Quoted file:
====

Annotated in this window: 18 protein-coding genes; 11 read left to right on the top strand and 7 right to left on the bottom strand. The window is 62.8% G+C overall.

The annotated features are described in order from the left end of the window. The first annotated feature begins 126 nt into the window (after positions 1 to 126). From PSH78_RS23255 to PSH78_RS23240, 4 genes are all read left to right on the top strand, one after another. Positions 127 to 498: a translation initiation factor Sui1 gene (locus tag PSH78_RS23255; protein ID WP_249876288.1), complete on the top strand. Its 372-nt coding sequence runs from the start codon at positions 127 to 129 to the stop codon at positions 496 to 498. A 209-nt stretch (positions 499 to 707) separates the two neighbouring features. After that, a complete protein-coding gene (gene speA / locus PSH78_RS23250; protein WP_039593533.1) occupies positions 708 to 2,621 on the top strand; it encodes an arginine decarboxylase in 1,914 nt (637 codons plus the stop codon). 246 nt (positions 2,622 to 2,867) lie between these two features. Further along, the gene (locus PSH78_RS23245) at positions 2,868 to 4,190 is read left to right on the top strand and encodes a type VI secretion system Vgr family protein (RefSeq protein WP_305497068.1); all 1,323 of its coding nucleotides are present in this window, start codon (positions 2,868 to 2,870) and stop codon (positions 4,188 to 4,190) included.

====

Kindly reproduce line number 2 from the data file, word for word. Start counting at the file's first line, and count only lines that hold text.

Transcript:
The annotated features are described in order from the left end of the window. The first annotated feature begins 126 nt into the window (after positions 1 to 126). From PSH78_RS23255 to PSH78_RS23240, 4 genes are all read left to right on the top strand, one after another. Positions 127 to 498: a translation initiation factor Sui1 gene (locus tag PSH78_RS23255; protein ID WP_249876288.1), complete on the top strand. Its 372-nt coding sequence runs from the start codon at positions 127 to 129 to the stop codon at positions 496 to 498. A 209-nt stretch (positions 499 to 707) separates the two neighbouring features. After that, a complete protein-coding gene (gene speA / locus PSH78_RS23250; protein WP_039593533.1) occupies positions 708 to 2,621 on the top strand; it encodes an arginine decarboxylase in 1,914 nt (637 codons plus the stop codon). 246 nt (positions 2,622 to 2,867) lie between these two features. Further along, the gene (locus PSH78_RS23245) at positions 2,868 to 4,190 is read left to right on the top strand and encodes a type VI secretion system Vgr family protein (RefSeq protein WP_305497068.1); all 1,323 of its coding nucleotides are present in this window, start codon (positions 2,868 to 2,870) and stop codon (positions 4,188 to 4,190) included.